Microsoft Ibérica S.R.L is responsible for distribution and marketing of Microsoft products in Spain.
According to an agreement concluded between Microsoft Ibérica and MIOL (Microsoft’s Irish sales and marketing hub) with effect from 1 July 2003, Microsoft Ibérica would received the largest amount of either a commission based on sales invoiced in Spain or a markup on it’s costs. In support of the remuneration according to the agreement, Microsoft had provided a benchmark study.
The Spanish tax authorities found that Microsoft Ibérica had not been properly remunerated due to the fact that goodwill amortisations had been eliminated by in the transfer pricing analysis. By including the goodwill amortisations in the analysis, the result of the local company was below the interquartile rang. The authorities further held that the selected comparables in the benchmark study suffered from comparability defects, in that they had less functions and risk than Microsoft Ibérica. An assessment was issued where the results were adjusted to the upper quartile of the benchmark results.
The Court of first instance held in favor of Microsoft and set aside the assessment. This decision was appealed to the High Court by the authorities.
The High Court overturned the decision and decided in favour of the tax authorities.
Excerpts from the Judgement:
“We understand that the appellant’s conduct was deliberate, seeking to make the inspection proceedings time-barred. For a year, the Inspectorate was unable to carry out its work normally; in fact, what the Inspectorate did was to waste many hours of work examining the various incomplete accounts which did not comply with the Spanish accounting plan, which the appellant was handing in, wasting hours of work paid for out of the State’s general budget. The appellant, with only two days left, submitted a copy of the accounts which replaced “the computer copies of the accounts on CDs submitted to the inspection on 21/05/20 10, 9/09/2010 and 26/11/2010 which contained errors in the conversion of the accounts from the American chart of accounts to the Spanish chart of accounts”.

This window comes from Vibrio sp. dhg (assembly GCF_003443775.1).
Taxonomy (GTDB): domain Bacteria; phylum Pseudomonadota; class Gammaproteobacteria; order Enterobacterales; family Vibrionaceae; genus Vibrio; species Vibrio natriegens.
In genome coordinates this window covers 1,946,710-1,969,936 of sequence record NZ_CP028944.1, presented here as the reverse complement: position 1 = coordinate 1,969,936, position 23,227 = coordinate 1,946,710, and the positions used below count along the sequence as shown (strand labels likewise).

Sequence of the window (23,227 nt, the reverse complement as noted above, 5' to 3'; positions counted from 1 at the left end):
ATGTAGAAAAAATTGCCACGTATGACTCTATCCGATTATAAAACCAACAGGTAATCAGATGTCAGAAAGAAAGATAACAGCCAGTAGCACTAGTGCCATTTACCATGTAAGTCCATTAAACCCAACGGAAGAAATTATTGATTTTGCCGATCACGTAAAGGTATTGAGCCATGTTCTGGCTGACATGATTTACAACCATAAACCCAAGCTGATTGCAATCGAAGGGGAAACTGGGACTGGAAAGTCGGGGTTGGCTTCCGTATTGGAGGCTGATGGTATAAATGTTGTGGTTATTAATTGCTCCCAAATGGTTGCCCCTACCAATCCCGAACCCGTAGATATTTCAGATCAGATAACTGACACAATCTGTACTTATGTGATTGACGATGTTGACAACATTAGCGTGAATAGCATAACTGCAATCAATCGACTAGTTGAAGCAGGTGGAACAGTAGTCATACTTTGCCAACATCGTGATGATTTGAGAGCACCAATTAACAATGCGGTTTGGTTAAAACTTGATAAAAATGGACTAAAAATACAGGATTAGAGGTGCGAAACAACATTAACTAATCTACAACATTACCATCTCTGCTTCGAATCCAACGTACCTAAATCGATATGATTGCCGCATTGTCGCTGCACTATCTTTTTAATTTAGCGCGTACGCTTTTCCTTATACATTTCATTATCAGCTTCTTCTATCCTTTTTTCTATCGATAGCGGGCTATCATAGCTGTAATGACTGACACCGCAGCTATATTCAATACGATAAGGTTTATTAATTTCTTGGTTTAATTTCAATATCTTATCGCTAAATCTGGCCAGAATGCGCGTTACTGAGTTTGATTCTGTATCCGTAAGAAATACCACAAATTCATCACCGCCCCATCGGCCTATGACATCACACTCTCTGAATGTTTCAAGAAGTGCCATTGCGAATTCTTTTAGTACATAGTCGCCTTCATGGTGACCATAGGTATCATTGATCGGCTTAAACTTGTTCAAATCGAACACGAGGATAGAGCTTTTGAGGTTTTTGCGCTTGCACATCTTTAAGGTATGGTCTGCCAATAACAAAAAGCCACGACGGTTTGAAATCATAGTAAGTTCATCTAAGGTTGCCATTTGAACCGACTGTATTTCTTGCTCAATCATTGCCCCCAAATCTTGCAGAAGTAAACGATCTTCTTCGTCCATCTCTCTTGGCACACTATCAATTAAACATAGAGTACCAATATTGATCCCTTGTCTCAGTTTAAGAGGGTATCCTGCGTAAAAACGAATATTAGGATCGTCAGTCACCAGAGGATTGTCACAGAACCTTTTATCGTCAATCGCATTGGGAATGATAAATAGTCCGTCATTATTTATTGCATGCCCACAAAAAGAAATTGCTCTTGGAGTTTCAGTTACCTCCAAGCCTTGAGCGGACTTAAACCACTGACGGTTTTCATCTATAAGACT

The Chamber cannot support this conduct of the party by declaring the inspection procedure time-barred, as the delay is attributable to the taxpayer’s conduct.
In finding that there is a delay attributable to the taxpayer for 344 days, it is unnecessary to examine the rest of the delays. The Inspector procedure took 705 days, discounting 344 days, the procedure finalised in 361 days, therefore, even if the other delays that are questioned are not attributable to the taxpayer, which in many cases overlap with the delay for not handing over the accounts, the Inspector procedure would have concluded before one year had elapsed.”
“The Inspectorate indicated that there was another compelling reason to weigh in support of the application of a value located in the upper interquartile range of the study carried out by the Inspectorate, since within the sample of companies considered comparable there are some, five in particular that carry out service activities (CNAE activity codes 7221-7222), which are more similar than the rest to the activity formally assumed by MICROSOFT IBÉRICA – the provision of marketing services – and whose net margins were higher.
The Inspectorate considered this sample of entities to be the most appropriate in terms of comparability, as it would yield a margin with a median of 6.15% (weighted average for the period).
The reasoning of the Inspectorate, which was complemented by everything else it argued in the agreement, is considered to be correct, but it should also be considered that this reasoning is complementary to the criteria of the Chamber, which has considered that the contract signed by Microsoft fixed a commission that had to be settled monthly.”
“The Chamber cannot share the criteria of the report for the following reasons.
The expert assumes an interpretation of the contract signed in 2003 that is contrary to the one we have set out in the corresponding legal basis of this Judgment. It is the function of the Chamber to interpret contracts. The increase in the taxable bases derives directly from those agreed by Microsoft and MIOL, any other consideration being unnecessary.
Furthermore, the expert considers that companies with losses have been eliminated without reasonable criteria, when this Chamber has endorsed that this criterion was in accordance with the law.
Furthermore, the expert assumes that the appellant does not perform strategic functions, whereas the Chamber has concluded otherwise.”
1) That we DISMISS AND REVERSE the present contentious-administrative appeal number 337/2014, brought by the Solicitor Ms. Sonsoles Díaz-Varela Arrese, on behalf of MICROSOFT IBÉRICA, S.R.L, assisted by the Lawyer Ms. Cristina Fernández Rodríguez against the decision dated 8 May 2014 issued by the Central Economic Administrative Court, and we CONFIRM AND CONFIRM the said decisions as being in accordance with the legal system.
2) The plaintiff is ordered to pay the costs incurred in these legal proceedings.”